Common Well-Water Contaminants and Their Risks

Well-Water Contaminants

The majority of Americans today rely on public drinking water systems. These are protected by the Safety Drinking Water Act (SDWA) and regulated by the Environmental Protection Agency (EPA). However, as of 2021, over 20 million households still use private wells.

Although wells are good man-made sources of water, if they are not maintained properly, they will be contaminated. Here are some of the common well-water contaminants and their potential risks:


Private wells have a greater risk of contamination from bacteria, viruses, and other microorganisms. They can come from human sewage and animal wastes and can be found all over the planet’s surface. One of the most common bacteria that can contaminate your water is Escherichia coli or E. coli. Although most E. coli are harmless, certain strains can cause severe cramps and kidney infections.

Another common bacterium in well water is Cryptosporidium, also known as Crypto. It’s one of the leading causes of waterborne diseases in the United States. Like E. coli, it can cause issues in the digestive tract. Those with weakened immune systems can develop more severe, even fatal, symptoms.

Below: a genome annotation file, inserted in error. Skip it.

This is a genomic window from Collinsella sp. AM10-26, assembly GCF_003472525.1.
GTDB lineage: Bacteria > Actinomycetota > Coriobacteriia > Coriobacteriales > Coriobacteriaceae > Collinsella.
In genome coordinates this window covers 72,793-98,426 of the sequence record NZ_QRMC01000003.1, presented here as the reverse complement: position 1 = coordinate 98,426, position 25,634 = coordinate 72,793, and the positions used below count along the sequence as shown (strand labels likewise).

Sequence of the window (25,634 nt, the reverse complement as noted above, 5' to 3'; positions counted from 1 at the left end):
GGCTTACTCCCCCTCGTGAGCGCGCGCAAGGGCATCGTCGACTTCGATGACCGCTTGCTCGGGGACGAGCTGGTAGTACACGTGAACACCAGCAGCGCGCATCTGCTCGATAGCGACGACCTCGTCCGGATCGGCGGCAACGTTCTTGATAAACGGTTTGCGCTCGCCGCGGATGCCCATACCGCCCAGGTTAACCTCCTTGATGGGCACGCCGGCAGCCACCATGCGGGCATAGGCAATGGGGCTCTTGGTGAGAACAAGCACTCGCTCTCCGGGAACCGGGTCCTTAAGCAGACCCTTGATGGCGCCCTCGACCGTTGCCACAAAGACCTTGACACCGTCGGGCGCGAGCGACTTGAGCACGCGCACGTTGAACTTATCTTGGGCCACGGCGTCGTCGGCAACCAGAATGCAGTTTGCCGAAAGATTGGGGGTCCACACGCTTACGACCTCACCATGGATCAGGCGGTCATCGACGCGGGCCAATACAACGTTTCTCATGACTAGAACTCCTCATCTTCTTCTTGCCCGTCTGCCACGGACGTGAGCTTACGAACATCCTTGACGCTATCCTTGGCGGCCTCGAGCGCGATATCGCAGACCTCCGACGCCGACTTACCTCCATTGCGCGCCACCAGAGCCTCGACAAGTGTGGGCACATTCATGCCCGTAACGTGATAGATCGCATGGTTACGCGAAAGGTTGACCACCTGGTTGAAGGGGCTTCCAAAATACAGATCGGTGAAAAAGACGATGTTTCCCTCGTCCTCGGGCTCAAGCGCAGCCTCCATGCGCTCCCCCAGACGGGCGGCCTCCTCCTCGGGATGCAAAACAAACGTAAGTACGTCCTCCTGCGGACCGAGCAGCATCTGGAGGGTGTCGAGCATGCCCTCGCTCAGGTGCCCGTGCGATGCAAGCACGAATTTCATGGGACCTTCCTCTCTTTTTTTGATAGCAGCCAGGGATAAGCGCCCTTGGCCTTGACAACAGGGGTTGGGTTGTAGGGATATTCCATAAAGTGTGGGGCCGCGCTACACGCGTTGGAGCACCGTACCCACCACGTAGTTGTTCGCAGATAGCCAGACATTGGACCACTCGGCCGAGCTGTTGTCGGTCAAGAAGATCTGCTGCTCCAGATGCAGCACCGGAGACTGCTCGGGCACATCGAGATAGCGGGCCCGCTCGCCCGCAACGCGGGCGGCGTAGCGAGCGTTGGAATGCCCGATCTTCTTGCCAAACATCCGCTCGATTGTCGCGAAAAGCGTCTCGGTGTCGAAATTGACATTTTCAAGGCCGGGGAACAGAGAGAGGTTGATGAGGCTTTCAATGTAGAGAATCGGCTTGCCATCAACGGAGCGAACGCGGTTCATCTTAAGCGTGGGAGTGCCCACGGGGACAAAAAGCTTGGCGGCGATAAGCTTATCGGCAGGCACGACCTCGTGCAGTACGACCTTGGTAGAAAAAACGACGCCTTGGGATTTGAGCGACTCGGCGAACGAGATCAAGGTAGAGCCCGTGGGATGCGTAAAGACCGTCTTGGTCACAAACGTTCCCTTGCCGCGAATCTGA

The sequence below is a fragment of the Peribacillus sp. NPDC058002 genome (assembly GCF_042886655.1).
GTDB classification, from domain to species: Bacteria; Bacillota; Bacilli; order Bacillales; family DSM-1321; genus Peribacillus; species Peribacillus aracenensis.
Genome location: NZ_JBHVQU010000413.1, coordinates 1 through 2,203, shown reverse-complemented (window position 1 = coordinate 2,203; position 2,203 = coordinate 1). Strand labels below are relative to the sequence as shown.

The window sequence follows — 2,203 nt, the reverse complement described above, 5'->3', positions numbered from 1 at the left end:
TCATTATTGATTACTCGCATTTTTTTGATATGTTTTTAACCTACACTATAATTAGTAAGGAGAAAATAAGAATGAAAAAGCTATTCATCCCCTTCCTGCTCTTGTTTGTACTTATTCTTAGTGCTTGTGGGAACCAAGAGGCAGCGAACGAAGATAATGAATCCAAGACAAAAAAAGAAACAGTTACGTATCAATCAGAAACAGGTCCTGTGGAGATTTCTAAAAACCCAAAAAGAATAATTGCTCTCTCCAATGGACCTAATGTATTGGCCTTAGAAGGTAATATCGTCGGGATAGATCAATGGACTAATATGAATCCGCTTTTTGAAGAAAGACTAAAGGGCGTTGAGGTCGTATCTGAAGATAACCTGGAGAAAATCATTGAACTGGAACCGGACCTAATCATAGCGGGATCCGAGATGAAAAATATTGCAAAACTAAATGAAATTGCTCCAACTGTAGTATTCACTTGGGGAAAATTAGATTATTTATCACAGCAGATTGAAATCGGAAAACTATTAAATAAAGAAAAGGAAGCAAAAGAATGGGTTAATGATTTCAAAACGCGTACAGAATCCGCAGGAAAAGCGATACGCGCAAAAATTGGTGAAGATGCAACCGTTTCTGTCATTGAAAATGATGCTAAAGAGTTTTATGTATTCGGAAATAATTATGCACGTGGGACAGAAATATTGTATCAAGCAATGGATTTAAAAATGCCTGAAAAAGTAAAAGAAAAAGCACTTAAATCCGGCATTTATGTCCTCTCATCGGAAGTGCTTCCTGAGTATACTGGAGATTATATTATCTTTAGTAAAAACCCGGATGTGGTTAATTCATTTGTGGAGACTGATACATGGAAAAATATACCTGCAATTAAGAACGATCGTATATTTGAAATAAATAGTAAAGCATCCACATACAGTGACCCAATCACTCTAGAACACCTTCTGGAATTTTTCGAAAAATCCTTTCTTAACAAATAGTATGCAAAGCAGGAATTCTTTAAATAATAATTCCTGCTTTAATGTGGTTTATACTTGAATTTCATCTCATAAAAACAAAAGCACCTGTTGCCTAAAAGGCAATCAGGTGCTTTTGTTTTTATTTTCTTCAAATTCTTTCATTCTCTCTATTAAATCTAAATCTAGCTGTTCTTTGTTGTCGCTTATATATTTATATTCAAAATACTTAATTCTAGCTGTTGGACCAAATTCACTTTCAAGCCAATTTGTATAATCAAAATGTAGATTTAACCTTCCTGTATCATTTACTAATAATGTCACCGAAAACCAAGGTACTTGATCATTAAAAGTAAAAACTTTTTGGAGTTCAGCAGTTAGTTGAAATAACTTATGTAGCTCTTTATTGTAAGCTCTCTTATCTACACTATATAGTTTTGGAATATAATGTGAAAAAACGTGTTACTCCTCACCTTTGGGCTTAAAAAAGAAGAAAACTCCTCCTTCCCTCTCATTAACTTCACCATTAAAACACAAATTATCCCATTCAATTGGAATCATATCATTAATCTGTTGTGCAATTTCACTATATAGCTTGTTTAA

Heavy Metals

Heavy metals are those metals with a high atomic weight that can seep into your well through groundwater movement. Prolonged exposure to these elements can cause liver problems, kidney damage, anemia, and cancer. Common contaminants include lead, copper, aluminum, arsenic, and iron, distributed through various applications.

What can you do as a well owner?

Private wells are not covered under the SDWA. Because of that, its water quality should be the owner’s responsibility. If the well is not maintained correctly, it will undoubtedly get contaminated.

It would be best to observe what activities are done near your water supply. Avoid mixing or using pesticides, fertilizers, and other chemicals near your well. Also, do not dispose of chemical waste in the sewer system.

Lastly, have your well inspected annually so you’ll get a general idea of how good your water quality is. If you need to get your well tested as soon as possible, contact us at Adams Water Conditioning. Talk to one of our representatives today to learn more about our on-site analysis.

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